Indian Journal of Anaesthesia  
About us | Editorial board | Search | Ahead of print | Current Issue | Past Issues | Instructions
Home | Login  | Users Online: 5163  Print this pageEmail this pageSmall font sizeDefault font sizeIncrease font size    




 
 Table of Contents    
LETTER TO EDITOR
Year : 2011  |  Volume : 55  |  Issue : 3  |  Page : 310-311  

Authors' reply


Department of Anaesthesia, Jaslok Hospital and Research Centre, Mumbai, Maharashtra, India

Date of Web Publication7-Jul-2011

Correspondence Address:
Jalpa Makwana
Department of Anaesthesiology, Jaslok Hospital and Research Centre, Mumbai - 400 026, Maharashtra
India
Login to access the Email id

Source of Support: None, Conflict of Interest: None


PMID: 21808413

Rights and PermissionsRights and Permissions

How to cite this article:
Makwana J, Paranjape S, Goswami J. Authors' reply. Indian J Anaesth 2011;55:310-1

How to cite this URL:
Makwana J, Paranjape S, Goswami J. Authors' reply. Indian J Anaesth [serial online] 2011 [cited 2019 Nov 19];55:310-1. Available from: http://www.ijaweb.org/text.asp?2011/55/3/310/82653

Sir,

We appreciate the interest of the authors and thank them for their comments [1] regarding our article titled "Antifibrinolytics in Liver Surgery". [2]

We agree with the authors about their views regarding recombinant factor VIIa (rFVIIa). Because our topic of discussion was "Antifibrinolytics in Liver Surgery" and because rFVIIa is not an antifibrinolytic agent, we did not mention it.

However, there are a good number of evidences to prove the efficacy of rFVIIa beyond doubt to control severe bleeding that is refractory to other conventional therapy. But, in spite of different studies and reports including two large, well-conducted, randomized studies, [3],[4] the definite conclusions on the use of rFVIIa during orthotopic liver transplantation (OLT) have yet to be drawn. [5] Prophylactic use of rFVIIa at the beginning of the OLT may reduce the perioperative transfusion requirements in a selected group of patients with prolonged PT and a high Model of End-stage Liver Disease (MELD) score. [6] But, this effect was not found to be very significant. [7] Four randomized controlled trials (RCTs) evaluating the prophylactic administration of rFVIIa during OLT [3],[4],[7],[8] demonstrated no difference in mortality or thromboembolic adverse events except in one trial, which showed a reduction in RBC transfusion requirements (300 mL±133 in the rFVIIa group vs. 570 mL±111 in the control group; P<0.017). [7] Although rFVIIa is a very effective procoagulant, there is always a concern about hepatic artery thrombosis, which is a dreadful complication during OLT. Recently, Levi et al. studied a large and comprehensive cohort of persons in placebo-controlled trials of rFVIIa from 35 RCTs involving 4468 subjects and found that the rate of thromboembolic events among rFVIIa users was 11.1% (498 of 4468 subjects). They also observed that the rate of arterial thromboembolic events was higher among those who received rFVIIa than in those receiving placebo (5.5% vs. 3.2%), whereas the rate of venous thromboembolism was almost similar to placebo (5.3% vs. 5.7%). [9]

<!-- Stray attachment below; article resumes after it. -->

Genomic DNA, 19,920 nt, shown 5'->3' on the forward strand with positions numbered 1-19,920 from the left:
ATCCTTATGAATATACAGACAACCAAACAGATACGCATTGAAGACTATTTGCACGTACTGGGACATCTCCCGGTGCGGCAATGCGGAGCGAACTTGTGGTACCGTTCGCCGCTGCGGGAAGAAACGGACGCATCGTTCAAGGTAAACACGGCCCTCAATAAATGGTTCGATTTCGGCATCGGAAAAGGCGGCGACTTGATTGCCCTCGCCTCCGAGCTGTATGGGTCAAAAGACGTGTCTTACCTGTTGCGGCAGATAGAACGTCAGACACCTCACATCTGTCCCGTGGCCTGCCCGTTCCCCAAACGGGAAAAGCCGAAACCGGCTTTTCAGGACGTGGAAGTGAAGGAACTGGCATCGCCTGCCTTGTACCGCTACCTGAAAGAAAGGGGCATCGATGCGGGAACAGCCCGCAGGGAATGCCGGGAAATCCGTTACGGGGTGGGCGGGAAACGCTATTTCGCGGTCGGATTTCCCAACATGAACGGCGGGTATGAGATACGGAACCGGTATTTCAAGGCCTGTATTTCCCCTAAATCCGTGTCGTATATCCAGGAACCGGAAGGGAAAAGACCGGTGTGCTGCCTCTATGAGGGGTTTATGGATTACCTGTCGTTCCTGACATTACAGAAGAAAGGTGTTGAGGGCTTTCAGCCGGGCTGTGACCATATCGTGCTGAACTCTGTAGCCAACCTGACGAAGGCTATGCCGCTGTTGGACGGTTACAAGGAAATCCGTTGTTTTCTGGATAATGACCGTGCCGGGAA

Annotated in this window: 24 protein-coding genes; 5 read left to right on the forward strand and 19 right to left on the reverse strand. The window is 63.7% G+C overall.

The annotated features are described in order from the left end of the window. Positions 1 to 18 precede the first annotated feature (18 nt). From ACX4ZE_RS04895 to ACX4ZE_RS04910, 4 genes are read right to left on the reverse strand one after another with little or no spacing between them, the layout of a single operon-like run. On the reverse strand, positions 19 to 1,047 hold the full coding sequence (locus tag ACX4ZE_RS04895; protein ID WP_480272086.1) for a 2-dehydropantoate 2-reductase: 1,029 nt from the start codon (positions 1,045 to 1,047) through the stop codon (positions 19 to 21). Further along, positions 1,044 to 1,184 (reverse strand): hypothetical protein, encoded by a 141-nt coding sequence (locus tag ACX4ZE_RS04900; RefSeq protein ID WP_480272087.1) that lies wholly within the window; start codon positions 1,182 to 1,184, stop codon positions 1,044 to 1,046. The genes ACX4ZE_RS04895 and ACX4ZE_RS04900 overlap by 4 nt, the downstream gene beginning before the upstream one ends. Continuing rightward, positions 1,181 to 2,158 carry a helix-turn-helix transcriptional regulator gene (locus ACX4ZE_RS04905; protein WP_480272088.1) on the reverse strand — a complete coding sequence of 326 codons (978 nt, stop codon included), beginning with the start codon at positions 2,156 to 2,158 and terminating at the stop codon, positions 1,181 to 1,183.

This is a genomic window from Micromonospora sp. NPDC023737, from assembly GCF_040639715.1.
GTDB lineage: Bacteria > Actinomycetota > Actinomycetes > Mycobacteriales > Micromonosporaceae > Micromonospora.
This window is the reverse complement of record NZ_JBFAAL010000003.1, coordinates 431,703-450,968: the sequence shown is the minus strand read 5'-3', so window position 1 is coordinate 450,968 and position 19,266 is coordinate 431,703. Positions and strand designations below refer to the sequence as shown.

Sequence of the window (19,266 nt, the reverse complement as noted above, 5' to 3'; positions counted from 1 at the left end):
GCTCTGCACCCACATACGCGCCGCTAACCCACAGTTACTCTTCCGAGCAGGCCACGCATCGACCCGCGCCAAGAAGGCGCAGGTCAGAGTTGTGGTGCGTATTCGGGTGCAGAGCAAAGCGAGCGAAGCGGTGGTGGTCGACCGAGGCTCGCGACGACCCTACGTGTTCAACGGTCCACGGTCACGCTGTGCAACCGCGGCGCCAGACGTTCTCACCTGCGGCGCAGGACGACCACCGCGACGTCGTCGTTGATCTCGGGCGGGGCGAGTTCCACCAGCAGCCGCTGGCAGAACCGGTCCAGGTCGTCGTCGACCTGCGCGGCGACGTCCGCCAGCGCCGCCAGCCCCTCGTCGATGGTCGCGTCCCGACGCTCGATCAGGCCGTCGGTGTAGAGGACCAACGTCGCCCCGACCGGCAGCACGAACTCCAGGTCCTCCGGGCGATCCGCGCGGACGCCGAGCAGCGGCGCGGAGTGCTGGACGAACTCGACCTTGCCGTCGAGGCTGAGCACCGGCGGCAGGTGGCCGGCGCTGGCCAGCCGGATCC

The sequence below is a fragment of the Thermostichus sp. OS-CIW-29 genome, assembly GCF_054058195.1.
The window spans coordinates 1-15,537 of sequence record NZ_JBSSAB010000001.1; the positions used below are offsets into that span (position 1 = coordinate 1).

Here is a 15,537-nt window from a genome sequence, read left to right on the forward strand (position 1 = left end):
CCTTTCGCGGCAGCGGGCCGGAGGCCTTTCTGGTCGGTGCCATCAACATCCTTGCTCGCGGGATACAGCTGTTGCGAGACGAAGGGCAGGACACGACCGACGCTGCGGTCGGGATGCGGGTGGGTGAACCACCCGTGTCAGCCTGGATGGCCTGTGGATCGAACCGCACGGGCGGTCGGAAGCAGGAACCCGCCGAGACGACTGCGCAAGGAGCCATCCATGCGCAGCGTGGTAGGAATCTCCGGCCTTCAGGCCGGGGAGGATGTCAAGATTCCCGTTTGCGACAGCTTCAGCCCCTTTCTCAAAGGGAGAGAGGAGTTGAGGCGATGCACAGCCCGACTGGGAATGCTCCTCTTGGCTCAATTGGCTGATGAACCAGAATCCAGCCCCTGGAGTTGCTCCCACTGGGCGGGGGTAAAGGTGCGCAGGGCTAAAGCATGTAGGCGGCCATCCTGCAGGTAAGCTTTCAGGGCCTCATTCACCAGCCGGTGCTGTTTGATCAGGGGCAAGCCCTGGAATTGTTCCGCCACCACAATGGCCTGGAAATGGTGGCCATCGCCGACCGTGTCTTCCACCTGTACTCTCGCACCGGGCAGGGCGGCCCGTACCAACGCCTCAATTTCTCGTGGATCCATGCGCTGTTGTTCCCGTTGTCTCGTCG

Consensus recommendations for the off-label use of rFVIIa were published by a multidisciplinary panel convened jointly by the Society for the Advancement of Blood Management and the University HealthSystem Consortium. [10] Rescue therapy with rFVIIa was deemed appropriate for patients with uncontrolled bleeding in the setting of cardiac, aortic, hepatic, or orthopaedic surgery if they failed to achieve haemostasis with significant clotting factor replacement (20 mL/kg or 6 units of fresh frozen plasma, 6 units of platelets twice for platelet counts less than 50,000, and/or 10 bags of cryoprecipitate twice when fibrinogen is low). [10],[11]